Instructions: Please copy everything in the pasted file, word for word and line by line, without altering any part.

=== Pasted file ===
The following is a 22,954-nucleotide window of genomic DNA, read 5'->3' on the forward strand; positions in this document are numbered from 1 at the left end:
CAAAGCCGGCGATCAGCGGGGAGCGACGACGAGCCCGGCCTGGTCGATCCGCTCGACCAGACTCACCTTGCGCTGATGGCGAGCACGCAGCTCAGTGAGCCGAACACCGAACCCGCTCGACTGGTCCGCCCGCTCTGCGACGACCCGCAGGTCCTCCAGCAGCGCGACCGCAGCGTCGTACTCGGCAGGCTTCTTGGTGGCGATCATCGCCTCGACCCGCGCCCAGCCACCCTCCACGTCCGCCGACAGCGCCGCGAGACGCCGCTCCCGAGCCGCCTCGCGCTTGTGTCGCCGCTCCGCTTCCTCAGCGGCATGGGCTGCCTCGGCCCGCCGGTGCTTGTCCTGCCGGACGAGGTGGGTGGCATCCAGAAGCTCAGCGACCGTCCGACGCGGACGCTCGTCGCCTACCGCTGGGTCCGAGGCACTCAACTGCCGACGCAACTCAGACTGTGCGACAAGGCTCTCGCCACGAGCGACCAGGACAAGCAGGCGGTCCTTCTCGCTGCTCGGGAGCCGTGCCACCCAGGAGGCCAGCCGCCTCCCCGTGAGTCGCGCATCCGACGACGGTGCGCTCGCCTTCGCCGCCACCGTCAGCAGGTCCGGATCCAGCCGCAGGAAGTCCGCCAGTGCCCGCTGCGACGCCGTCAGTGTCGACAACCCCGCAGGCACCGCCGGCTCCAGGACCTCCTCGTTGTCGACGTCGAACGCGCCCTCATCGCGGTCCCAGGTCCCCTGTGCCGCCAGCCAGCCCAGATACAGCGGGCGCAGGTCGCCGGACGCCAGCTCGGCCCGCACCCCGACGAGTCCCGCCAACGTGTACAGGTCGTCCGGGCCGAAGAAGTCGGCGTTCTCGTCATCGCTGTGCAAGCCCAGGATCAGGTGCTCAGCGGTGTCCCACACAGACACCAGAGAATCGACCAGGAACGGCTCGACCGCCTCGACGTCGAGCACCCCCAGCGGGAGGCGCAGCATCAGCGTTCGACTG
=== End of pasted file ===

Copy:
The following is a 22,954-nucleotide window of genomic DNA, read 5'->3' on the forward strand; positions in this document are numbered from 1 at the left end:
CAAAGCCGGCGATCAGCGGGGAGCGACGACGAGCCCGGCCTGGTCGATCCGCTCGACCAGACTCACCTTGCGCTGATGGCGAGCACGCAGCTCAGTGAGCCGAACACCGAACCCGCTCGACTGGTCCGCCCGCTCTGCGACGACCCGCAGGTCCTCCAGCAGCGCGACCGCAGCGTCGTACTCGGCAGGCTTCTTGGTGGCGATCATCGCCTCGACCCGCGCCCAGCCACCCTCCACGTCCGCCGACAGCGCCGCGAGACGCCGCTCCCGAGCCGCCTCGCGCTTGTGTCGCCGCTCCGCTTCCTCAGCGGCATGGGCTGCCTCGGCCCGCCGGTGCTTGTCCTGCCGGACGAGGTGGGTGGCATCCAGAAGCTCAGCGACCGTCCGACGCGGACGCTCGTCGCCTACCGCTGGGTCCGAGGCACTCAACTGCCGACGCAACTCAGACTGTGCGACAAGGCTCTCGCCACGAGCGACCAGGACAAGCAGGCGGTCCTTCTCGCTGCTCGGGAGCCGTGCCACCCAGGAGGCCAGCCGCCTCCCCGTGAGTCGCGCATCCGACGACGGTGCGCTCGCCTTCGCCGCCACCGTCAGCAGGTCCGGATCCAGCCGCAGGAAGTCCGCCAGTGCCCGCTGCGACGCCGTCAGTGTCGACAACCCCGCAGGCACCGCCGGCTCCAGGACCTCCTCGTTGTCGACGTCGAACGCGCCCTCATCGCGGTCCCAGGTCCCCTGTGCCGCCAGCCAGCCCAGATACAGCGGGCGCAGGTCGCCGGACGCCAGCTCGGCCCGCACCCCGACGAGTCCCGCCAACGTGTACAGGTCGTCCGGGCCGAAGAAGTCGGCGTTCTCGTCATCGCTGTGCAAGCCCAGGATCAGGTGCTCAGCGGTGTCCCACACAGACACCAGAGAATCGACCAGGAACGGCTCGACCGCCTCGACGTCGAGCACCCCCAGCGGGAGGCGCAGCATCAGCGTTCGACTG